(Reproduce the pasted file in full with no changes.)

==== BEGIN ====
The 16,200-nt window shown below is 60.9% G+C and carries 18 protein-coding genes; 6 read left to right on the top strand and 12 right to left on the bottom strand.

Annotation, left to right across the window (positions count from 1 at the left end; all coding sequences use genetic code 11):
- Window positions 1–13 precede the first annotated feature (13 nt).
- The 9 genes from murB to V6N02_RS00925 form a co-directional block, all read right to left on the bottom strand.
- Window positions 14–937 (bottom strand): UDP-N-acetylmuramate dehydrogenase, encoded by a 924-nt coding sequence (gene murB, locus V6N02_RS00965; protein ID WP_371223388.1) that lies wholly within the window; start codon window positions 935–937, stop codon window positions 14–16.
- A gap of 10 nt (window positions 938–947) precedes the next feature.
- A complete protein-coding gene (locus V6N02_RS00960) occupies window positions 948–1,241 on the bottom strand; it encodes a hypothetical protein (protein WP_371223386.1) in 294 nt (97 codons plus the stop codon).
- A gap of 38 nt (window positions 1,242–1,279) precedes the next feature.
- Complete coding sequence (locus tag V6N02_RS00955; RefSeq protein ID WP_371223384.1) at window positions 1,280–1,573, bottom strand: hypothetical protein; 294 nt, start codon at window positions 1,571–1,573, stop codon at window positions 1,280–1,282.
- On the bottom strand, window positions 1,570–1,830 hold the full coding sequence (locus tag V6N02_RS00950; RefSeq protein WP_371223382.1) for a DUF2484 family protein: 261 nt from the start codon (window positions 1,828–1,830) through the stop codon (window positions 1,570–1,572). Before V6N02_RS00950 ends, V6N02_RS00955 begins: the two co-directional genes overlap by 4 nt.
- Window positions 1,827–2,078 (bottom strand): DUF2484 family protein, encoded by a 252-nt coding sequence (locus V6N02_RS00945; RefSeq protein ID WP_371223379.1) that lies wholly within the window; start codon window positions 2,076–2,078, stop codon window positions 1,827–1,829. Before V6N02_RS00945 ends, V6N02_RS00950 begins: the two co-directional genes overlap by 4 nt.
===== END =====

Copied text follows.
The 16,200-nt window shown below is 60.9% G+C and carries 18 protein-coding genes; 6 read left to right on the top strand and 12 right to left on the bottom strand.

Annotation, left to right across the window (positions count from 1 at the left end; all coding sequences use genetic code 11):
- Window positions 1–13 precede the first annotated feature (13 nt).
- The 9 genes from murB to V6N02_RS00925 form a co-directional block, all read right to left on the bottom strand.
- Window positions 14–937 (bottom strand): UDP-N-acetylmuramate dehydrogenase, encoded by a 924-nt coding sequence (gene murB, locus V6N02_RS00965; protein ID WP_371223388.1) that lies wholly within the window; start codon window positions 935–937, stop codon window positions 14–16.
- A gap of 10 nt (window positions 938–947) precedes the next feature.
- A complete protein-coding gene (locus V6N02_RS00960) occupies window positions 948–1,241 on the bottom strand; it encodes a hypothetical protein (protein WP_371223386.1) in 294 nt (97 codons plus the stop codon).
- A gap of 38 nt (window positions 1,242–1,279) precedes the next feature.
- Complete coding sequence (locus tag V6N02_RS00955; RefSeq protein ID WP_371223384.1) at window positions 1,280–1,573, bottom strand: hypothetical protein; 294 nt, start codon at window positions 1,571–1,573, stop codon at window positions 1,280–1,282.
- On the bottom strand, window positions 1,570–1,830 hold the full coding sequence (locus tag V6N02_RS00950; RefSeq protein WP_371223382.1) for a DUF2484 family protein: 261 nt from the start codon (window positions 1,828–1,830) through the stop codon (window positions 1,570–1,572). Before V6N02_RS00950 ends, V6N02_RS00955 begins: the two co-directional genes overlap by 4 nt.
- Window positions 1,827–2,078 (bottom strand): DUF2484 family protein, encoded by a 252-nt coding sequence (locus V6N02_RS00945; RefSeq protein ID WP_371223379.1) that lies wholly within the window; start codon window positions 2,076–2,078, stop codon window positions 1,827–1,829. Before V6N02_RS00945 ends, V6N02_RS00950 begins: the two co-directional genes overlap by 4 nt.